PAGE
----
Mexico City fishermen fight to save Aztec floating gardens
At 42, he has watched the number of fishermen here plunge over the years, leading to booming populations of tilapia and carp -- invasive species that are threatening the already strained ecosystem of Xochimilco, a green lung vital to the health of smog-choked Mexico City.
"There's more Xochimilco than there are fishermen," says Altamirano.
First settled by the Aztecs, who created the original artificial islands, Xochimilco is today a UNESCO World Heritage Site visited by millions of tourists each year, who ply its maze of canals in colorful tour boats.
Chinese carp and African tilapia were first introduced here in the 1970s in what turned out to be a misguided plan to supply a new food source for local residents.
Today, no one in Mexico City will eat them, since the rampant growth of the Latin American mega-city has badly polluted the waters of Xochimilco with heavy metals.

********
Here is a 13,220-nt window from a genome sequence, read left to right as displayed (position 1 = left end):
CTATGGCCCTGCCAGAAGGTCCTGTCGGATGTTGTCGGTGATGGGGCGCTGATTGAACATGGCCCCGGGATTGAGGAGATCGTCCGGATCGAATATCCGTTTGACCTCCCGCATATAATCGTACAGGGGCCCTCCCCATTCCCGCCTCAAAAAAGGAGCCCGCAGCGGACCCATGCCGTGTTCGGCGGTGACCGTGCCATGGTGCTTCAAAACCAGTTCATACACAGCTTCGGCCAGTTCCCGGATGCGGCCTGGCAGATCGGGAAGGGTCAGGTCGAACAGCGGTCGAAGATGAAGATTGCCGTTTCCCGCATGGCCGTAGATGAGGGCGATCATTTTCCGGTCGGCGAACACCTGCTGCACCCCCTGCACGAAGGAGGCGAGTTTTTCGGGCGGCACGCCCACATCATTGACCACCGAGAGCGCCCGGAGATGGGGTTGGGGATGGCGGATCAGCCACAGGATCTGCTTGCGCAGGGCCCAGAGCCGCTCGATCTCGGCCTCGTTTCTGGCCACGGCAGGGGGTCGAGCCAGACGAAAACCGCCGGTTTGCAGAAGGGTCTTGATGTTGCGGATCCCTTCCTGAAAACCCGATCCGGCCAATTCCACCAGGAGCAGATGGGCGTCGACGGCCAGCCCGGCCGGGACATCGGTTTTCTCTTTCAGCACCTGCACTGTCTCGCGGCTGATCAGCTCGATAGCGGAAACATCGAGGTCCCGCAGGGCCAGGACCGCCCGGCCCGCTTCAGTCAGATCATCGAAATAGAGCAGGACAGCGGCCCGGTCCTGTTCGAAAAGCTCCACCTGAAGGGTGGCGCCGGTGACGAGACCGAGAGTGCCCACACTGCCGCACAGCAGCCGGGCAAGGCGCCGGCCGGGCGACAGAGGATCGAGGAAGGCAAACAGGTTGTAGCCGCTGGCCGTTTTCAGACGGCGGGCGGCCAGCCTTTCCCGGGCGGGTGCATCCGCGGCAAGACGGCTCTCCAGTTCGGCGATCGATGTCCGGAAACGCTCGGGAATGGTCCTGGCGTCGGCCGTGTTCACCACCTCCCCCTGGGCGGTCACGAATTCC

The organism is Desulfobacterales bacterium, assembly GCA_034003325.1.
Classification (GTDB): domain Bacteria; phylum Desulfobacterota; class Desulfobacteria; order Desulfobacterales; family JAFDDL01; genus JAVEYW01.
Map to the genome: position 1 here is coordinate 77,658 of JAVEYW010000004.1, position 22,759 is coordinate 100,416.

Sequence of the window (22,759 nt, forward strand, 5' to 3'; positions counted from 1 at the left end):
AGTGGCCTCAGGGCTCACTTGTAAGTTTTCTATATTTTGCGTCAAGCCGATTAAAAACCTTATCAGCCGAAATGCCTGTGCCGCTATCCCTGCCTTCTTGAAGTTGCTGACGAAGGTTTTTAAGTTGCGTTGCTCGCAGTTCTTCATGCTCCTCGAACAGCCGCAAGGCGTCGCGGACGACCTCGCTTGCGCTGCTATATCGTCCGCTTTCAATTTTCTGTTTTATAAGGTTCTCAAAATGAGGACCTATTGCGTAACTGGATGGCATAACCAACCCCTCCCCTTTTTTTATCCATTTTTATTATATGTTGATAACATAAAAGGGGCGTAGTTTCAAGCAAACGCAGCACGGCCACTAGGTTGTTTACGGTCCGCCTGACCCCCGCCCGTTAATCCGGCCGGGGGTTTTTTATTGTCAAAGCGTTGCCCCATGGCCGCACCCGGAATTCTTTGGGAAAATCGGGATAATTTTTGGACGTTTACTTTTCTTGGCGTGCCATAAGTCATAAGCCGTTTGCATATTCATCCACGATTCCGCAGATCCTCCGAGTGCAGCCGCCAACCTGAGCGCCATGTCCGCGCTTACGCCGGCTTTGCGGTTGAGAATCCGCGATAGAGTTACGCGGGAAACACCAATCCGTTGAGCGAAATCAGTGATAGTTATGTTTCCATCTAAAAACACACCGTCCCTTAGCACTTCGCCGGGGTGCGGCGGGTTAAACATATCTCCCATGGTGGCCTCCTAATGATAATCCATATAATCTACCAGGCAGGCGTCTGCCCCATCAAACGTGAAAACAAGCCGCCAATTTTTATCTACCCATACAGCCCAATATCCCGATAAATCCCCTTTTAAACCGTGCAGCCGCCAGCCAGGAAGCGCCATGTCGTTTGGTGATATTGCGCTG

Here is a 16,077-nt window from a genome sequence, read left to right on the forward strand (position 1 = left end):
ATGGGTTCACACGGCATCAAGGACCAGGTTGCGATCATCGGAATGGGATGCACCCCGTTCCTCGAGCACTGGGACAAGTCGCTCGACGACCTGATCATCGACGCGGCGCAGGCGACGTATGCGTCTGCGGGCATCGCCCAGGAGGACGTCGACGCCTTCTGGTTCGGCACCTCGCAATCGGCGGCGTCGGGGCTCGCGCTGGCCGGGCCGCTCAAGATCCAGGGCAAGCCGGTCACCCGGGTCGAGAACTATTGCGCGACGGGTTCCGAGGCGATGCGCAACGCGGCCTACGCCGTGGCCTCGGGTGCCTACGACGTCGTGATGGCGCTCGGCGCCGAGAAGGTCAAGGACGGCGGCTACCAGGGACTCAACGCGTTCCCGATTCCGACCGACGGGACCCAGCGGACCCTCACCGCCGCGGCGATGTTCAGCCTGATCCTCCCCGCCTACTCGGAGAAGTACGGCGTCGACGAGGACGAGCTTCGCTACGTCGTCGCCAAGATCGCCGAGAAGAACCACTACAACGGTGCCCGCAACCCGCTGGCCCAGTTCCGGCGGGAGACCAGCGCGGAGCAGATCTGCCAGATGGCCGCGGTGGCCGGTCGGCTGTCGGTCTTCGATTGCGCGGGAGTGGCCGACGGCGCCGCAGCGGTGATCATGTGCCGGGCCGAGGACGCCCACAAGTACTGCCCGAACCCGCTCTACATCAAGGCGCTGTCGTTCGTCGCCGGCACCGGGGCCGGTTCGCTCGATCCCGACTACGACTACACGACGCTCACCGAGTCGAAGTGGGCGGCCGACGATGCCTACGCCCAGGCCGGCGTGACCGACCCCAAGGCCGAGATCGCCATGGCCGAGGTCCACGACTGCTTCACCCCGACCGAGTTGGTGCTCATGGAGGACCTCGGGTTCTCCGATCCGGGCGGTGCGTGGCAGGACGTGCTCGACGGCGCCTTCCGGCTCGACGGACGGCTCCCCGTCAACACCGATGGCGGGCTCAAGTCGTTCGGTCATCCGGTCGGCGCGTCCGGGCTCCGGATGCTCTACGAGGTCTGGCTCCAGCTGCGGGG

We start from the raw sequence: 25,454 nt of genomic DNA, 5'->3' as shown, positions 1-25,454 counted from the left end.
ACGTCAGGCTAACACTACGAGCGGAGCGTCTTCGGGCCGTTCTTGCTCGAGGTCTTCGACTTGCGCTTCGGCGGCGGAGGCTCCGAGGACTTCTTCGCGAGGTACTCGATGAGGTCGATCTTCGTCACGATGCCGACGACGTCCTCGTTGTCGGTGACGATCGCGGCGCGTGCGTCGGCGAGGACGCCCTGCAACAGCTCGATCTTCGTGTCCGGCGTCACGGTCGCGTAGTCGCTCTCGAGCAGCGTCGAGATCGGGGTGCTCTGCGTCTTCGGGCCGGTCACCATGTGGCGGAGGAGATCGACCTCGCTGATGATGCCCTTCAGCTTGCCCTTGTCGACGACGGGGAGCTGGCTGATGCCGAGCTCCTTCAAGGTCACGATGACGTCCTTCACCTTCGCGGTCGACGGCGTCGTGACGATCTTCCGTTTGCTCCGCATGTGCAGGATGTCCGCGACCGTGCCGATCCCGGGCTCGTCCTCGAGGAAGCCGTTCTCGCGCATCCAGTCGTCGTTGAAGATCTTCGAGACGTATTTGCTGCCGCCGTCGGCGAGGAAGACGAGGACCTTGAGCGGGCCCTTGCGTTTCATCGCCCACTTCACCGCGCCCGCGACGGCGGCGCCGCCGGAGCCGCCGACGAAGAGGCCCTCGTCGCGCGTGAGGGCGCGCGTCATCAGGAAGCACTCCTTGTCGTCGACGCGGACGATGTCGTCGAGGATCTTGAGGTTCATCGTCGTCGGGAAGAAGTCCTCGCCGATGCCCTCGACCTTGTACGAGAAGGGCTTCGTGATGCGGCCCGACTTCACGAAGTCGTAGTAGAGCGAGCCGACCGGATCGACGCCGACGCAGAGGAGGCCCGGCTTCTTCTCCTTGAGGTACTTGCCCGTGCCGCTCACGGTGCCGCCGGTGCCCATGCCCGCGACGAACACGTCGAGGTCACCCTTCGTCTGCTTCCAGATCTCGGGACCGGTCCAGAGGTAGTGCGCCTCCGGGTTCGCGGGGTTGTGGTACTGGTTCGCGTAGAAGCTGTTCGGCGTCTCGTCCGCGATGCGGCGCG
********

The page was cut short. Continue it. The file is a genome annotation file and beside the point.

Altamirano and his colleagues sell the fish to be ground up and used as compost.
The carp and tilapia are meanwhile threatening to wipe out a small, critically endangered salamander called the axolotl that is found only in Xochimilco.
The fish eat the eggs of this small amphibian, whose peculiar ability to regenerate its body parts has led researchers to study it for possible biomedical applications in humans with organ damage or missing limbs.
Carp and tilapia "were introduced as a resource for human consumption. However, since they are invasive species, they turned out to be a problem," said researcher Maria Figueroa
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